March 19, 2012

Creating and Communicating Silence

I have a good friend who occasionally likes to stare at me silently, just to see what I’ll say. The silence makes me slightly uncomfortable, so I’ll say something and then I’ll keep speaking, trying to talk through whatever is causing her to give me that amused look without saying a word. I also meet with a priest who will often sit and wait for me to speak. His silence is not a challenge or a joke, but an invitation for me to say whatever is on my mind. 

Silence is complicated, and it is an important part of relationships and communal life. Not simply the absence of sound, silence can be an invitation, a challenge, a retreat, something to fear, a place that we ought to spend some time. While an unexpected or aggressive silence can be useful on occasion to push congregants out of their comfort zones, church leaders most often have to strive to create a welcoming silence. This requires, somewhat ironically, communication. 

Within worship, periods of quiet can be times to reflect and pray, a chance to clear our minds or articulate the questions and fears in our hearts. But new members and children may not automatically absorb the purpose of silence in liturgy (I have at times, even after a lifetime of church going, wondered if a silence was intentional or whether someone had a missed a cue). The prayer book often calls for silence, and we do well to make use of the explanations in the rubrics. If you are printing the entire service in your bulletin, make sure to note silences in the liturgy so that everyone can understand and participate.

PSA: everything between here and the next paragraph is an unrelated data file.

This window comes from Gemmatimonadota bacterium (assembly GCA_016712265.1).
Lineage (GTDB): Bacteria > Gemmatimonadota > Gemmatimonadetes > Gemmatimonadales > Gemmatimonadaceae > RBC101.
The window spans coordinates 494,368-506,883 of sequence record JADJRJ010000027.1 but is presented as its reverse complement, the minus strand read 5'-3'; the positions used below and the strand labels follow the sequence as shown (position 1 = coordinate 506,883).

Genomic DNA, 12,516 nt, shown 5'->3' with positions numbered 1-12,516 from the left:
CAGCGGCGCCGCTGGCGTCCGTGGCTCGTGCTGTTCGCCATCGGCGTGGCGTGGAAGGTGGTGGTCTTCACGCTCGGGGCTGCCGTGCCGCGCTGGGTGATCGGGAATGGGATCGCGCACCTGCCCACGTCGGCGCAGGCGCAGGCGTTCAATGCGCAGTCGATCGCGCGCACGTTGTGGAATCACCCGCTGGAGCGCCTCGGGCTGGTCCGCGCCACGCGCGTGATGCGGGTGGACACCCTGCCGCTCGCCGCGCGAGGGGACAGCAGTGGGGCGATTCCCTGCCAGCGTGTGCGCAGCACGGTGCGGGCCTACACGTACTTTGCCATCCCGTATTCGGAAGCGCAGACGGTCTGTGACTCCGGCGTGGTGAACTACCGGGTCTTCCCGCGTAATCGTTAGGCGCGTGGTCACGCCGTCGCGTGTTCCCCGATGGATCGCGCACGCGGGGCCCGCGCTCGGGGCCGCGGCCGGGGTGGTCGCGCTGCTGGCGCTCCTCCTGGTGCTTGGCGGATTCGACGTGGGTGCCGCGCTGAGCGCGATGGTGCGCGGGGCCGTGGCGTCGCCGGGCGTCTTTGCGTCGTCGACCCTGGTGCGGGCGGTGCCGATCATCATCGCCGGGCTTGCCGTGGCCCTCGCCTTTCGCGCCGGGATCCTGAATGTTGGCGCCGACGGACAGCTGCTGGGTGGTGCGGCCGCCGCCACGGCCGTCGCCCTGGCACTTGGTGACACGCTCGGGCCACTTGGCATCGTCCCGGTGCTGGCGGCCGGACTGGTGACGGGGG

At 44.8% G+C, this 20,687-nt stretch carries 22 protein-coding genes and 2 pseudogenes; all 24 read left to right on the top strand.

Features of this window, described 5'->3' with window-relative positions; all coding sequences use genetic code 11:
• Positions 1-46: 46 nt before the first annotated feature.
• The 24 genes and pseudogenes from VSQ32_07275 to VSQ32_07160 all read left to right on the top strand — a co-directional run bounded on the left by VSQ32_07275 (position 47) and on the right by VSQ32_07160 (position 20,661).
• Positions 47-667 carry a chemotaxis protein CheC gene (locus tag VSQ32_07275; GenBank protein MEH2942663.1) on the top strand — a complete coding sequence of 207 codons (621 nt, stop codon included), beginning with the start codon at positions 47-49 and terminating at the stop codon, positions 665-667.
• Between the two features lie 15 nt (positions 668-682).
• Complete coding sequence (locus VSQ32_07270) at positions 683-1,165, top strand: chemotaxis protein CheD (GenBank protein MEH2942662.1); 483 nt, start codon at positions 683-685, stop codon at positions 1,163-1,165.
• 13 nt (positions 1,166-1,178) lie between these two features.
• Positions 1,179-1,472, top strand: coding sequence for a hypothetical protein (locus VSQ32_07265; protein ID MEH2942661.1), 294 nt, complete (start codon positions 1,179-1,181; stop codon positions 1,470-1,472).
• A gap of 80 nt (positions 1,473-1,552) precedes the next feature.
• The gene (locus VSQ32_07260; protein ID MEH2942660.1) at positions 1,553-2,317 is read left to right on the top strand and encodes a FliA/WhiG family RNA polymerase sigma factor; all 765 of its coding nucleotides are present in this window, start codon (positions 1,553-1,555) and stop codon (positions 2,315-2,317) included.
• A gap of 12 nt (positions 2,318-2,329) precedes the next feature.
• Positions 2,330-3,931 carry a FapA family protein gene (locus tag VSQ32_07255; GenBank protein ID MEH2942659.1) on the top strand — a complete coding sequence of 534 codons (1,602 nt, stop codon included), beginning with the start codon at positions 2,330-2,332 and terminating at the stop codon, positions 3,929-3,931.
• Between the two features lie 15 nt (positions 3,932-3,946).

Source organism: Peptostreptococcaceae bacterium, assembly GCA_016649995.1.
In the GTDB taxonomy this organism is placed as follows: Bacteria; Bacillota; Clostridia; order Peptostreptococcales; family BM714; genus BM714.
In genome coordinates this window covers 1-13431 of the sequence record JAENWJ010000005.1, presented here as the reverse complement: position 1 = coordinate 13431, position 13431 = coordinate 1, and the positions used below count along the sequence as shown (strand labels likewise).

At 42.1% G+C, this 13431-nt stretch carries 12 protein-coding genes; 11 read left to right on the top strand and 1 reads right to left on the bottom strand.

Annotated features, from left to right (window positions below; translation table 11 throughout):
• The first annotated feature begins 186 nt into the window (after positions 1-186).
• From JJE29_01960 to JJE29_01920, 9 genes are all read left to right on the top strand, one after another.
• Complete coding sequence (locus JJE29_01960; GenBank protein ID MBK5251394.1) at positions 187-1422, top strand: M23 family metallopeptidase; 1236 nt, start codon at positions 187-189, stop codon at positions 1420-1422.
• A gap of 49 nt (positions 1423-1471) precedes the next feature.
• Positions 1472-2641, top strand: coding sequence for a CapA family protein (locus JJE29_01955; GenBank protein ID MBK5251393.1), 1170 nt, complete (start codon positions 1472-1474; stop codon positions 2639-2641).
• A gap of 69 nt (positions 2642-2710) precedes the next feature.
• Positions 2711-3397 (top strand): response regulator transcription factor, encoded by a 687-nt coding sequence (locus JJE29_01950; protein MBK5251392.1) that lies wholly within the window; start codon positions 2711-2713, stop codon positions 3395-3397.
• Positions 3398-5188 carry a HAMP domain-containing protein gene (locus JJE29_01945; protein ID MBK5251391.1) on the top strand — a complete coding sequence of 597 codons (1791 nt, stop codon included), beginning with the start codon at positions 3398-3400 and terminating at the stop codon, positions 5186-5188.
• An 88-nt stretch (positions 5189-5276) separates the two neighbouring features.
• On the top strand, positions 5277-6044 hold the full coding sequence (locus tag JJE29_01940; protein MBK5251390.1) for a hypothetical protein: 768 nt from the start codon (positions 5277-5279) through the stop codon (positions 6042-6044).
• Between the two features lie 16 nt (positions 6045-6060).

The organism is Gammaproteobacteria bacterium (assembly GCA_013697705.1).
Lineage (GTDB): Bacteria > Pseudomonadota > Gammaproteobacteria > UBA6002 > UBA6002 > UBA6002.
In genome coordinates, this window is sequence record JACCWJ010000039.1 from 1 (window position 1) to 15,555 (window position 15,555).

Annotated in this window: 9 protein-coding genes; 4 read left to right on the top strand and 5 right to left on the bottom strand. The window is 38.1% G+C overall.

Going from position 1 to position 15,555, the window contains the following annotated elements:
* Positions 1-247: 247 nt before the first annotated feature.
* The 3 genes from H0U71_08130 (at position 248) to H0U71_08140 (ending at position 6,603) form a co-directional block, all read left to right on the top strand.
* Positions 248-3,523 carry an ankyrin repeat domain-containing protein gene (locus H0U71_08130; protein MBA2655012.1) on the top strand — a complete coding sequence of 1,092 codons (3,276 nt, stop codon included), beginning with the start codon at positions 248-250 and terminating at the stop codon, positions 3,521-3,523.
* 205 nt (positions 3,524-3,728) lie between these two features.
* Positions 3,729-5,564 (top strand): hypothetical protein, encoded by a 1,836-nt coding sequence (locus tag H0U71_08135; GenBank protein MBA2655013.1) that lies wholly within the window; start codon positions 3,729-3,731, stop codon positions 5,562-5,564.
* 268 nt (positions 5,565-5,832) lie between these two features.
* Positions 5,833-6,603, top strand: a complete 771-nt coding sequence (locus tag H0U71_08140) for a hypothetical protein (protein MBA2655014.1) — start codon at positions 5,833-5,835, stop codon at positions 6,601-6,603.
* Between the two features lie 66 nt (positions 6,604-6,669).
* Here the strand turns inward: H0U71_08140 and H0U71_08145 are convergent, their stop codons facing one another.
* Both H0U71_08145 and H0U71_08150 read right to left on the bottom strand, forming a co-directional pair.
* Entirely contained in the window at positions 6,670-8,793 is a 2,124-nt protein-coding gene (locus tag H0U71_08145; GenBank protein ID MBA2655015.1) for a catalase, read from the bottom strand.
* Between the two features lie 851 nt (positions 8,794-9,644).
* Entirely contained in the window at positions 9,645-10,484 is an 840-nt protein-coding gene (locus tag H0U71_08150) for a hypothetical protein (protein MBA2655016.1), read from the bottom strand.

In meetings and community gatherings, silence can be an invitation to those less vocal and aggressive speakers to voice their opinions and concerns. Some of us, myself included, don’t like to interrupt, but group dynamics often favor those who interrupt and interject. Giving a little extra time in the meeting can be an invitation for new voices. Allow time, and make sure everyone understands why. 

We are instructed about God’s relationship to silence in 1 Kings. Elijah, emerging from a cave in the wilderness, is waiting for God to speak. “Now there was a great wind, so strong that it was splitting mountains and breaking rocks in pieces before the LORD, but the LORD was not in the wind; and after the wind an earthquake, but the LORD was not in the earthquake; and after the earthquake a fire, but the LORD was not in the fire; and after the fire a sound of sheer silence.” God was in the silence. 

Liturgists, facilitators, bible study leaders, and any others who guide the community when they are together, should occasionally consider the place and purpose of silence. Ask yourself if there is time for the less vocal community members to speak during community gatherings? Is it clear what the purpose of the silence is? Are we making a space to hear the voice of God, from wherever it may come?